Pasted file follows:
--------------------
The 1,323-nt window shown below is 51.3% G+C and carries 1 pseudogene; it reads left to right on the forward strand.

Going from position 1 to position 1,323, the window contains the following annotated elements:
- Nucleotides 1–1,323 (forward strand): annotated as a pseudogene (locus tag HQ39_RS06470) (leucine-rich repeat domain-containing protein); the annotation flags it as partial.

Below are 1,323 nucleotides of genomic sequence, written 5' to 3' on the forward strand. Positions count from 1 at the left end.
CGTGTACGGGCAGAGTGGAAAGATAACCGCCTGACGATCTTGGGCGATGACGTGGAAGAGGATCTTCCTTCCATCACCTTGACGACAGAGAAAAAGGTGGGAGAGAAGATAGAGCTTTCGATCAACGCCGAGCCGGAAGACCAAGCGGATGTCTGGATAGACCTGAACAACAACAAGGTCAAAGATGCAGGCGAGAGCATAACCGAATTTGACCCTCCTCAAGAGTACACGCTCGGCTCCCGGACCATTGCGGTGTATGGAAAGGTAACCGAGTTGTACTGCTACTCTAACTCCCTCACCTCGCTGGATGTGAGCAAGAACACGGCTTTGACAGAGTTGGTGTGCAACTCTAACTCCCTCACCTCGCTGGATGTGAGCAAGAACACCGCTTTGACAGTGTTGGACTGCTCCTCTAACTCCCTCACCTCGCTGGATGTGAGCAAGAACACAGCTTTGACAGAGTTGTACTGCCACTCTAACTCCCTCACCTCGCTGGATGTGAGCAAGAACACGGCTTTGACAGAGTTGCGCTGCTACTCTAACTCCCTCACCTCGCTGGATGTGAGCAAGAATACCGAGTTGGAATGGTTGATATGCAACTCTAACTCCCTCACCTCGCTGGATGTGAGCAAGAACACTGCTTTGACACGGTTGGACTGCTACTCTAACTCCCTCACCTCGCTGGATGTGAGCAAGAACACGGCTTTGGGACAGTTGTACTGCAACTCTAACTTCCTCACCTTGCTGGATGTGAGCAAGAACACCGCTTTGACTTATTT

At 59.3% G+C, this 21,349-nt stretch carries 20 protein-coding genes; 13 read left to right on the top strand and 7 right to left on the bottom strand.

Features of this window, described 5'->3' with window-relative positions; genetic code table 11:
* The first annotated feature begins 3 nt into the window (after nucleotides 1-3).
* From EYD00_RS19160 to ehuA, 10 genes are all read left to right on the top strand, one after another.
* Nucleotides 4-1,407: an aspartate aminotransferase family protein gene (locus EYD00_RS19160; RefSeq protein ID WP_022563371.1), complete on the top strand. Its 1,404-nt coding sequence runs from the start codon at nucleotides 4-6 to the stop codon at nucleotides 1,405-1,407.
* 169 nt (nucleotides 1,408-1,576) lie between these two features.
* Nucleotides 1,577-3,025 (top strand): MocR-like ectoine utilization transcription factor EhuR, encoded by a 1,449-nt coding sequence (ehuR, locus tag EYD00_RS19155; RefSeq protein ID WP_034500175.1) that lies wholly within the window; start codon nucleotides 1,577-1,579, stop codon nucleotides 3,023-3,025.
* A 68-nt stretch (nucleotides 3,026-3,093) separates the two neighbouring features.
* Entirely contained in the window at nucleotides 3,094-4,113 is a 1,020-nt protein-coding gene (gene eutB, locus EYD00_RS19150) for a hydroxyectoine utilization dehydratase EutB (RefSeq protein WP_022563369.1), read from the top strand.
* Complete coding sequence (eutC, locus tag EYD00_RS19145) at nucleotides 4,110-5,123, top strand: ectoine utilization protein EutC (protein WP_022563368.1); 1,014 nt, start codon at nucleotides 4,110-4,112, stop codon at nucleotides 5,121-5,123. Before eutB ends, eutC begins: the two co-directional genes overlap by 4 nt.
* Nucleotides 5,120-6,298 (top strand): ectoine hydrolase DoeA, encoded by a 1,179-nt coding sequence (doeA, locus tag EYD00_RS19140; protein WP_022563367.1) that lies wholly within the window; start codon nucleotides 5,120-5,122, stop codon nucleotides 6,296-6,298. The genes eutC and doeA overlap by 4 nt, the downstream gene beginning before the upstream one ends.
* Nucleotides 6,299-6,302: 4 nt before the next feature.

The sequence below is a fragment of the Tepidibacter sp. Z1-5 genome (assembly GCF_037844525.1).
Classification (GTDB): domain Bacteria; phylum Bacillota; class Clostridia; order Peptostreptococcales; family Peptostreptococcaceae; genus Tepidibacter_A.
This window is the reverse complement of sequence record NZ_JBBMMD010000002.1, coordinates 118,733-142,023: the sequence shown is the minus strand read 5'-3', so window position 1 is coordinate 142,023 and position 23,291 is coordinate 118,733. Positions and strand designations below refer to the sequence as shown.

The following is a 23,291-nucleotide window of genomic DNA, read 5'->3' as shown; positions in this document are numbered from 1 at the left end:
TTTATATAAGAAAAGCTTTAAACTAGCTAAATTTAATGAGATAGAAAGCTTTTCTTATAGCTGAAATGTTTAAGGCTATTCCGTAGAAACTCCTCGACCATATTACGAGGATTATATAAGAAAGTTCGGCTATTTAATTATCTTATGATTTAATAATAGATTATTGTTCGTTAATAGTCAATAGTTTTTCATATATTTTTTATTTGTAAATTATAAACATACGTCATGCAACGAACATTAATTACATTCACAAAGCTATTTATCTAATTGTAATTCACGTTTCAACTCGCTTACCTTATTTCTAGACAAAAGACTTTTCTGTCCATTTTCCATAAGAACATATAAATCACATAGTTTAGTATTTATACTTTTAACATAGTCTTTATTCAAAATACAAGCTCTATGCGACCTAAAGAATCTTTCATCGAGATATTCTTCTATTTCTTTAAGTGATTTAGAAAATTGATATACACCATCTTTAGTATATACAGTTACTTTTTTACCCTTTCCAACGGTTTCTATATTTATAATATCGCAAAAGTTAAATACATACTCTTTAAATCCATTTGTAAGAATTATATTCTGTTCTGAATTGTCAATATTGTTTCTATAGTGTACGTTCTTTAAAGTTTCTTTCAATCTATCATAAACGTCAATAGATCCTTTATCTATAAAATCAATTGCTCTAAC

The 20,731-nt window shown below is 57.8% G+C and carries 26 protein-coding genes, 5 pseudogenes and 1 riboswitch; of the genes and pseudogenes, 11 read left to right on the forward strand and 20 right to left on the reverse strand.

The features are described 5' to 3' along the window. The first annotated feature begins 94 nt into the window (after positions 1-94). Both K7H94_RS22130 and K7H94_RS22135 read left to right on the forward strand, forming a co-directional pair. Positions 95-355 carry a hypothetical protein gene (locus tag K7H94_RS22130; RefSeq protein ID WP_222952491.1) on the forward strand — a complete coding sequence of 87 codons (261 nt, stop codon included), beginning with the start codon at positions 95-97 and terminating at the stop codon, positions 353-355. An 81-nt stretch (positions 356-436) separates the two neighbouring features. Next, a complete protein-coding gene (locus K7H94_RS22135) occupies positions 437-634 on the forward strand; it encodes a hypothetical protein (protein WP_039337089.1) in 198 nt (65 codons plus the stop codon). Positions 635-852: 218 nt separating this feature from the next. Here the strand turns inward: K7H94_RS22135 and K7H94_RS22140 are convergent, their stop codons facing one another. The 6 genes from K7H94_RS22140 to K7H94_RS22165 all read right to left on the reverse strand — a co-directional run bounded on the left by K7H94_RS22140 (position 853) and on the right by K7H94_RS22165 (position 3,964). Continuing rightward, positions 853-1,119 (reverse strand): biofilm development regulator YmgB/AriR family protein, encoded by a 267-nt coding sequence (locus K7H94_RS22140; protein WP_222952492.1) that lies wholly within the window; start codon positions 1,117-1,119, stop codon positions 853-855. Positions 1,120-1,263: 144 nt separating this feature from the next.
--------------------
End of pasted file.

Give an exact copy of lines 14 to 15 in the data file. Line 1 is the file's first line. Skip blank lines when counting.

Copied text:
* Entirely contained in the window at nucleotides 3,094-4,113 is a 1,020-nt protein-coding gene (gene eutB, locus EYD00_RS19150) for a hydroxyectoine utilization dehydratase EutB (RefSeq protein WP_022563369.1), read from the top strand.
* Complete coding sequence (eutC, locus tag EYD00_RS19145) at nucleotides 4,110-5,123, top strand: ectoine utilization protein EutC (protein WP_022563368.1); 1,014 nt, start codon at nucleotides 4,110-4,112, stop codon at nucleotides 5,121-5,123. Before eutB ends, eutC begins: the two co-directional genes overlap by 4 nt.